"Jared roped him up. Jared roped his ass up and brought him up (to Minnesota)," Shiancoe said, referring to Jared Allen's quarterback-roping ways after a sack.
Kicker Ryan Longwell, guard Steve Hutchinson and Allen visited Favre on Tuesday morning in an attempt to either bring Favre back to Minnesota for the 2010 season or congratulate him on a great career and move on. Favre chose Door Number One, as he and his wife Deanna hopped on Vikings owner Zygi Wilf's plane in Hattiesburg, Miss., and returned to the Vikings' facility in Eden Prairie, Minn.
Favre arrived at the team's Winter Park practice facility just minutes before 4 p.m., driven by Longwell. According to NFL Network, Favre then went to Tria Orthopedic Center to have his surgically repaired ankle examined.
Apparently there was no great sales pitch by the three Mississippi visitors.
"We told him how much all the guys loved playing with him and that we would love to do it again," Hutchinson told NFL Network. "We also told him that if he didn't want to do it, then congratulations, you deserve it. You've had an incredible career, but we've got to know one way or another."
After a few hours of conversation, Favre's reply was, ‘OK, let's do it," according to Hutchinson.
In Green Bay, Packers coach Mike McCarthy said only that he had "no reaction" to the news, which has a huge impact on the NFC North, let alone the visceral reaction from fans. The players are not made available after a night practice.
Back in Minnesota, Shiancoe said Favre's teammates weren't kept abreast of what was going on during the day, but players being requested for interviews after practice were apprised of the situation before being made available to the media.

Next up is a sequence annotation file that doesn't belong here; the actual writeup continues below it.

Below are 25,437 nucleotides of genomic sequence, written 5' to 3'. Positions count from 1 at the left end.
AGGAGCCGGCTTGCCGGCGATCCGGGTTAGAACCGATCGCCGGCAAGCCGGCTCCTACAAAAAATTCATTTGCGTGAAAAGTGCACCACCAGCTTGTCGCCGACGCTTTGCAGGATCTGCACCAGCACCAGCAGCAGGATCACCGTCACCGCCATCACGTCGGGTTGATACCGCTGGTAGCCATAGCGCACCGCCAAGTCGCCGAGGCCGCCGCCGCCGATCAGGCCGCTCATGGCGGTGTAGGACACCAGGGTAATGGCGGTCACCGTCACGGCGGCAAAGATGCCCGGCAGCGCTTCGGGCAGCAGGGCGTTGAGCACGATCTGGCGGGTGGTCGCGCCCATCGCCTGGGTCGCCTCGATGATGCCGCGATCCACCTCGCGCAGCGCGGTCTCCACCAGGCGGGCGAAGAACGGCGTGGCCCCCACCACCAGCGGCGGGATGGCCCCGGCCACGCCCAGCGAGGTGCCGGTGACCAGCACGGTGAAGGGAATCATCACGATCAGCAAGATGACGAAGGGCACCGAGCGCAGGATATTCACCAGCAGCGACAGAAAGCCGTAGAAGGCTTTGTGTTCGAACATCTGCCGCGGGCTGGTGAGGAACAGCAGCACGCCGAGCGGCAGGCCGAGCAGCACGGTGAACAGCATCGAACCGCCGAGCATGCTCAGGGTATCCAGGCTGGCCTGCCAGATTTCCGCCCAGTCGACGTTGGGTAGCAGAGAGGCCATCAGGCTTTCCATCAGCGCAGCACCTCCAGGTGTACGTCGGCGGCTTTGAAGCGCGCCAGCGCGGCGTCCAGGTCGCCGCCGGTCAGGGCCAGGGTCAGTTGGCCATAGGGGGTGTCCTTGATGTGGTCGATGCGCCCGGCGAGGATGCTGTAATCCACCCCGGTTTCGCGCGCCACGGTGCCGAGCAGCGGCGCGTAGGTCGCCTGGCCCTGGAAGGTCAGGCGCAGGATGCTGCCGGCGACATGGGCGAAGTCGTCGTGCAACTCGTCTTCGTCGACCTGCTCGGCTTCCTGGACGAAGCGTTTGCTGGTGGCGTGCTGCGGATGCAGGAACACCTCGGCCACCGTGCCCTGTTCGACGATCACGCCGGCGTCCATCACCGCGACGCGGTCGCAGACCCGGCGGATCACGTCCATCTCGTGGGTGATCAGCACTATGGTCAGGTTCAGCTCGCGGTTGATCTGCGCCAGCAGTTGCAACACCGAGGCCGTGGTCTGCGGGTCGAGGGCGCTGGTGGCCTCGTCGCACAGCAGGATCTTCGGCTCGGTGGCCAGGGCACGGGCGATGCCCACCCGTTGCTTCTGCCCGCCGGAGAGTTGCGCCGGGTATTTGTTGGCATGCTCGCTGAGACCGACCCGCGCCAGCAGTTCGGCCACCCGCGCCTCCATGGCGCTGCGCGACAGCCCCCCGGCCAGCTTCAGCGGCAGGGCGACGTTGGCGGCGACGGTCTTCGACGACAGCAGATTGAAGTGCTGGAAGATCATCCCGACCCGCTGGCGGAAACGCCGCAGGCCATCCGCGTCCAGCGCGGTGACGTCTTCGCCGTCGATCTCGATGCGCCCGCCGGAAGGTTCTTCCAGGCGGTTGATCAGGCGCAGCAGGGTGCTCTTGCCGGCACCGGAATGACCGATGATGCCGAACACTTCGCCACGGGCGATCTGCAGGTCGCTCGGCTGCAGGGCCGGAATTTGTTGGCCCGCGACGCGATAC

"To tell you the truth, all day there was no word of this whole thing happening all day. As a matter of fact, I found out about it when I was leaving the facility around 4 (Favre arrived just after Shiancoe left)," Shiancoe said. "I came out and saw helicopters out there and I was like, ‘OK, we already know what that is. Either they're following O.J.'s Bronco or probably Favre's back.'"
"Of course there was going to be excitement, but we were prepared either way. If he weren't going to come back, we were prepared. I know I was. We practiced and we prepared just like it'd be either-or."
Of course, the Vikings have been through all this before. One year to the day, in fact. Last year, Favre had surgery on his shoulder in late May. This year, he had surgery on his ankle in late May. Last year, Favre told the Vikings before training camp that he wouldn't be returning. This year, he gave them indications he wouldn't be returning four days into camp. Last year, he signed with the Vikings in mid-August. This year, he arrived at Winter Park one year later.
"After a while, you just get numb to that stuff and you're like, ‘I'm just going to prepare and control what I can control in the circle.' Because we've got a really, really good team, period," Shiancoe said. "We have good guys on offense and good guys on defense and the special teams, they're really good. The offseason, all you could really do is just focus (on) what's inside the circle and that's just me being a viable receiver, me working the seam routes, me working the corner routes and me being able to block to prepare myself on offense. Other than that, I'm not his agent, I'm not his representative, so I don't know what's going on with him."
But Shiancoe knows full well how much of a difference Favre makes. He led them to the NFC Championship and elevated the games of nearly every one of his receivers. Shiancoe set a career high with 11 touchdown receptions. Sidney Rice became a Pro Bowl receiver. And Percy Harvin became the NFL offensive player of the year.
"When you have a guy that has the experience in an offense like this – he knows the ins and outs, he knows the vulnerabilities of the defense," Shiancoe said. "He knows the strong points of the offense and the defense. There are just so many things that go into that. Always a guy with a lot of experience that has been there, done that and plays at a high level will always be good for your team."